Arnold Schwarzenegger came to fame in the 1980s, starring in series of violent action that made more money on home video than they ever did at any cinema - Conan the Barbarian, The Terminator, Commando, Predator and Total Recall. This was new. Schwarzenegger was the poster boy for a certain type of hyperbolic action movie that had not excisted before the advent of VHS and the fact that he pulled it off with so much more style than any of the other wannabees that followed in his path meant that by the beginning of the 1990s, brand Schwarzenegger was big business.
At this point in his career, he returned to the character who had made him famous and the decision was to have fateful consequences. The Terminator has been a popular cult movie, talked about and passed around between the sorts of oddballs who used to watch Alex Cox present Moviedrome on BBC2. It was a B-movie, scorned by the mainstream. But from small seeds do mighty acorns grow and from so called muck and trash and garbage does Hollywood take most of its best ideas. Terminator 2: Judgement Day was the most expensive film ever made at the time of its release and would go on to break box office records around the world. However, full admission into the maintream required that Schwarzenegger round down his few remaining sharp edges.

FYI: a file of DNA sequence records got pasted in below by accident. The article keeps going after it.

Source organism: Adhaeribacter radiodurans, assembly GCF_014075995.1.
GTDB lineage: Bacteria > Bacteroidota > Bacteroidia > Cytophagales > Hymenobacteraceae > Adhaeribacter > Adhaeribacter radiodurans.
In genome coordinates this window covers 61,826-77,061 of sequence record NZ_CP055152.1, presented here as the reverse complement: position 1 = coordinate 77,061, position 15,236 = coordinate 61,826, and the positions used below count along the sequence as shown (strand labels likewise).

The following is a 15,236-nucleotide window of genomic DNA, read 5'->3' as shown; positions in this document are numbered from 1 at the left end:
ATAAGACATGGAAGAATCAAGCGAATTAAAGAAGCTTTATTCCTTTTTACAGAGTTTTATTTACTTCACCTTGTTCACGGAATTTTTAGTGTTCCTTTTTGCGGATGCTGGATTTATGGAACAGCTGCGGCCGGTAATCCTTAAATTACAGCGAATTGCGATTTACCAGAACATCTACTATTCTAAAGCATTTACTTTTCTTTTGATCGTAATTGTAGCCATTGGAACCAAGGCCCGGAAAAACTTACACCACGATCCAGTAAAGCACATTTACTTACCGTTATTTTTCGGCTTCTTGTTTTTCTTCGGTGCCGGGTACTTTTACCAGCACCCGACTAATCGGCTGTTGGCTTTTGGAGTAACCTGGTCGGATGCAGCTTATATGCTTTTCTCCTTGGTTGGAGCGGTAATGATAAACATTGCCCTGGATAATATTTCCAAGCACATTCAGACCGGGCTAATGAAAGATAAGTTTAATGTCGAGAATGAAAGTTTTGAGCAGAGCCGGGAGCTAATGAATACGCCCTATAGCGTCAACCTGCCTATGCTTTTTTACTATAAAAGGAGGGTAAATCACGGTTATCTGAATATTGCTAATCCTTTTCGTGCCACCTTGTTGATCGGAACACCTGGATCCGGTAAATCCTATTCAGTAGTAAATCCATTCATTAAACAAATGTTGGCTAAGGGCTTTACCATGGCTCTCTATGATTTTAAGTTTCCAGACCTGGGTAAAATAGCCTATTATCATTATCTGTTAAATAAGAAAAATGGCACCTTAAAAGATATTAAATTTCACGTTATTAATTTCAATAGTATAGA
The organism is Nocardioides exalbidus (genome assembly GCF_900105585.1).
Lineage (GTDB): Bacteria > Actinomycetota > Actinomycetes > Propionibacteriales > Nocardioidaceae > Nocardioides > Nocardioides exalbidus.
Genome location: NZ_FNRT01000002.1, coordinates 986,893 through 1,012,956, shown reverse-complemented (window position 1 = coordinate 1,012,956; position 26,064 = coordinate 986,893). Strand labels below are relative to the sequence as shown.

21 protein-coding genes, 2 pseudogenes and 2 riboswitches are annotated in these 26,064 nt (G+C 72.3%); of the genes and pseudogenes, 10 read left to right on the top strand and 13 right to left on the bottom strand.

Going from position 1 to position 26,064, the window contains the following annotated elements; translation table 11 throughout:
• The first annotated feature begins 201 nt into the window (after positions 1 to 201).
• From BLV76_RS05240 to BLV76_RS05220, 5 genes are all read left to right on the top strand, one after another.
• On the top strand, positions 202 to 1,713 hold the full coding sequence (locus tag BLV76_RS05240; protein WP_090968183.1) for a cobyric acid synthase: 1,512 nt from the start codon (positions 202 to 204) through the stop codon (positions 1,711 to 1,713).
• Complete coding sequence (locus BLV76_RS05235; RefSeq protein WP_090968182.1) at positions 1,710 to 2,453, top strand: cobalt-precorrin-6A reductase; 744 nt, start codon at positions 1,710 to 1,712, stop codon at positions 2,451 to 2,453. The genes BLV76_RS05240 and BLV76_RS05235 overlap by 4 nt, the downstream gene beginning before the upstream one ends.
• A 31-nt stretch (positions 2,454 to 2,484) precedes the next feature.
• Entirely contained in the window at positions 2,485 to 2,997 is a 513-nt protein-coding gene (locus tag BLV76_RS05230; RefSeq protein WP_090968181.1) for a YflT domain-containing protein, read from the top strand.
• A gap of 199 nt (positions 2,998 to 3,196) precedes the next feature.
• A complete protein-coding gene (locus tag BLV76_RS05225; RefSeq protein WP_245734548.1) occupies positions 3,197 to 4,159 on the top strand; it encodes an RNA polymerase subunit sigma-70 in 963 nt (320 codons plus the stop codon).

The result was a movie with more car chases, less (graphic) violence, less horror, less threat, less of a sense of menance and a creeping sentimentality that would come to replace seemingly all other forms of emotional engagement in mainstream cinema in the years that followed. Even though Terminator 2 was not a movie made for children, it was mercilessly marketed towards them - the action figures were advertised between Saturday morning kids cartoons and images from the movie featured prominently in children's comic books - and it shared the simple-minded morality of the most condescending kiddies fare. This odd muddying of the waters is directly related to the thoroughly confused state of affairs we enjoy (or otherwise) today, where all the big blockbusters seem to want to appeal to both children and adults at the same time.
TDKR is obviously not supposed to be taken seriously (it's Batman!), yet The Guardian and elsewhere want to tell us what it 'says' about the current 'state of the nation' - and for the sake of appearances or some sort of cod pseudo-scientific reason, people are supposed to pretend that any of this actually matters. Of course, it is a film for children (it's Batman!), yet it will undoubtedly feature prolonged sequences of (probaby quite sadistic) violence.
America no longer seems capable of making serious films or fun films, when what they once excelled at were films that did both. Hollywood didn't have the poetic yearning of Akira Kurasawa, or the 'mind forever voyaging' style sensibility of Andrei Tarkovsky, or the tragi-comedic melancholy of Frederico Fellini. Hollywood told stories, and it used to tell them rather well. It used to make films for both children and adults in a way that dared to appeal to a smaller audience; now that everything it makes costs US$100-plus, appealing to a smaller audience is no longer an option. Now it makes films that are inherently ludicrous (in itself no bad thing), but which trumpet their own seriousness and leave little room for humour, wit or an individual point of view. Inception is clearly supposed to be serious because nobody smiles. Even the trailers for TDKR are overflowing with portent.
Whatever happened to movies that are meant to be fun?